Monday, October 10, 2011

Odds & Evens

For whatever reason, my class has had a difficult time with odd and even numbers. So, I rolled up my invisible sleeves (it has been HOT here: ergo t-shirts) and got Pinning. I tried poems (which they loved), our colour coded number lines (hmmm), and cooperative games but there were still a large number of kids who were confused. I noticed a lot of teachers use the book Odd Todd and Even Steven, which looked great. No luck finding it in our school library :(  Argh!
As a last resort, I raided my own Stuart J Murphy read alouds. I bought several of his books from Book Closeouts, for a fraction of their list price, a few years ago. Cue dramatic music-I found a perfect book! Imagine that...in my very own collection. {head smack and sigh}


A little ironic to be reading it in capris and sandals, but the kids LOVED it. In a nutshell, it's about a farmer who is looking for his missing mitten. As he goes around the barnyard, he notices that many of the animals are also missing a mitten. The story goes through even and odd all the way up to ten. It is a predictable pattern book, both in the pictures and text. After discussing the book, I called up two kids and asked them to make a pair. Then did the same with three kids. Right away, the class wanted to make a group of three, but I explained that there can only be two in a pair. We did this all the way up to six kids, with the class deciding which numbers were odd and which even. We then made an anchor chart with the definition for odd and even. Which is at school on my blackboard. I forgot to take a picture of it on Friday. Basically, even numbers can be made into pairs with zero left over. Odd numbers can be made into pairs with one left over.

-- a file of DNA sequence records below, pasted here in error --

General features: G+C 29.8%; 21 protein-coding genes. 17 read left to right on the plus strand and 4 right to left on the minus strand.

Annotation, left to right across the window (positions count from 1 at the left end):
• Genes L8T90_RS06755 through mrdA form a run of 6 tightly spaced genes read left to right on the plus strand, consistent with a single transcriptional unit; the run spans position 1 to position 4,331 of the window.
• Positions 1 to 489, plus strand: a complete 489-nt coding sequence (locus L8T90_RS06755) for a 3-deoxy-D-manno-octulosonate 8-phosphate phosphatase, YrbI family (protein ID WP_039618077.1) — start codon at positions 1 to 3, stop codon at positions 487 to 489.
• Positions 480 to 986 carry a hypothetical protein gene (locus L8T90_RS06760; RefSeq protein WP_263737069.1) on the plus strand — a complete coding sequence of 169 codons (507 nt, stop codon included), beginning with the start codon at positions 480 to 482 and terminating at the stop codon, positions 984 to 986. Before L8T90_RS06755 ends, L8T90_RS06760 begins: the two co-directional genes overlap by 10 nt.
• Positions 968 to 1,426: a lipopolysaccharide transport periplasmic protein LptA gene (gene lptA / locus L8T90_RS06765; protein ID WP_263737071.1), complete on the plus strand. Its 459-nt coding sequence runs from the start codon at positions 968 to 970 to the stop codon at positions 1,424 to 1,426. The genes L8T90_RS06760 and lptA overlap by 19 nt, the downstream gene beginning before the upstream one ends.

Next lesson, kids were given a sticky note with a number (1-21) on it. They had to show whether the number was odd or even using our anchor chart rule. I handed out the numbers so I could control who got which  one.

click the picture to get the page

I gave each child an enlarged sheet (11 x 17) and a sheet of mittens to decorate, cut out and use to model whether their number was odd or even. I got the mittens from Giving Up On a Clean House (wonderful blog) 


click the mittens to go to the page

...which I shrank on the photocopier so that I could include more on a page. This was a really fun, interactive lesson that incorporated lots of different ideas, inspirations and learning styles. We are making our Odds and Evens sheets into a class book for the kids to refer to as we have the numbers 1-21.
Whew! Hope this made sense.




1 comment:

  1. We would love to have you join our Holly Bloggy Christmas! Thanks for stopping by!

    Sarah
    Kindergarten Korner

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